FEED ME…but not too much! Carnivorous Plant Care


You know you’ve thought about it, and maybe you’ve done it. Took home a venus fly trap. It was exciting and magical. You might have stuck your finger in the trap, maybe a fly that was, let’s face it, too big. You watered it. Suddenly, it went downhill in a hurry. You’ve killed it. But you’ll try again, and again.

Open for business. A freshly groomed Dionaea sp. waiting for a little snack.

It happened to me once. I flirted with the idea of some ominously glowing terrarium filled with Venus fly traps. And yes, I’ve taken home at least 3 of them. They all died. But last year, I bought one, and I said, that’s it. I’m going to research it! And what did I learn? The biggest problem for me was watering.

WATER: Carnivorous plants do not like tap water! If you want to really succeed, you will have to come to terms with this fact first. Unless you have a reverse osmosis system in your home, don’t use tap water. You can water them with distilled, RO, or rain water. Well water, town water, treated water… Nope! The soil should always be evenly moist, they will suffer if they get too dry.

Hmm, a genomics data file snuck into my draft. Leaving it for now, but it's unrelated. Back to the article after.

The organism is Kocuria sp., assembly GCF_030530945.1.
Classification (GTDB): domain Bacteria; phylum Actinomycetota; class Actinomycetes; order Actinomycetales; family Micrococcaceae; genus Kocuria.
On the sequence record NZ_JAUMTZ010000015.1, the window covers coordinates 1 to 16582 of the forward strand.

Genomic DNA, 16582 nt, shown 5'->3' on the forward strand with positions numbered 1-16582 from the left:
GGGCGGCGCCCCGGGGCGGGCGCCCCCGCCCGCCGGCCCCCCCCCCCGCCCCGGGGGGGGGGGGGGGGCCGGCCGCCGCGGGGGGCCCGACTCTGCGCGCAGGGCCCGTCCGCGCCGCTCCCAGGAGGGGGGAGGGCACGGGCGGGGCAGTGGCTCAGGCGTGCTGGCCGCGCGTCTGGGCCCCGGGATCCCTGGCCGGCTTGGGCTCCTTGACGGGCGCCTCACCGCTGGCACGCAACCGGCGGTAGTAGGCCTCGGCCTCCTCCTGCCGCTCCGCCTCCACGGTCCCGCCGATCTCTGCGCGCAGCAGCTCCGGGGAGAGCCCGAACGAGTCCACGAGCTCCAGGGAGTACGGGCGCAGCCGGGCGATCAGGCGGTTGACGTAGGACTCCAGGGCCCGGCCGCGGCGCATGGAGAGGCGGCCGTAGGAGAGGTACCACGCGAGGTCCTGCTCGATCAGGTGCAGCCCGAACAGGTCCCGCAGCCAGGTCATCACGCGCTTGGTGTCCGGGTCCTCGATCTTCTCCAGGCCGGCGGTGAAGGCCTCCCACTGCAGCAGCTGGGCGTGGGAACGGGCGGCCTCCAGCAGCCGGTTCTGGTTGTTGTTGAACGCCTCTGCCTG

LIGHT: The next thing to address is light. They might be in a bog, but they don’t live in the darkness.  I found the best success when I put them in a southern room. I never say “put them in the window” but you can see that my Nepenthes (Pitcher plant) hangs right in the window in a southwestern exposure. It grows quite quickly here, and each trap gets larger than the previous.

FEEDING: The third thing you need to remember is to not overfeed them. They are not crawling with bugs all the time. I am emphasizing here on the Venus fly trap in this case. Many websites recommend using insects that are about 1/3 the size of the trap, so the trap will actually close and seal around the insect and digest it.

So what do I feed them? In early spring, when there aren’t many insects available, I use freeze dried bloodworms. They are in the fish food department. I’ll put a few pieces in a little cap filled with water, rehydrate them, then put them into the trap. You will probably have to stimulate the two trigger hairs for it to close. Once it’s closed, the “teeth” should lock together, and hopefully, it will digest that meal! MMMM! In a day or so you will find the trap open again, probably with the dried up worm inside. The same happens with flies. I’ve had a lot of sadistic fun with flies.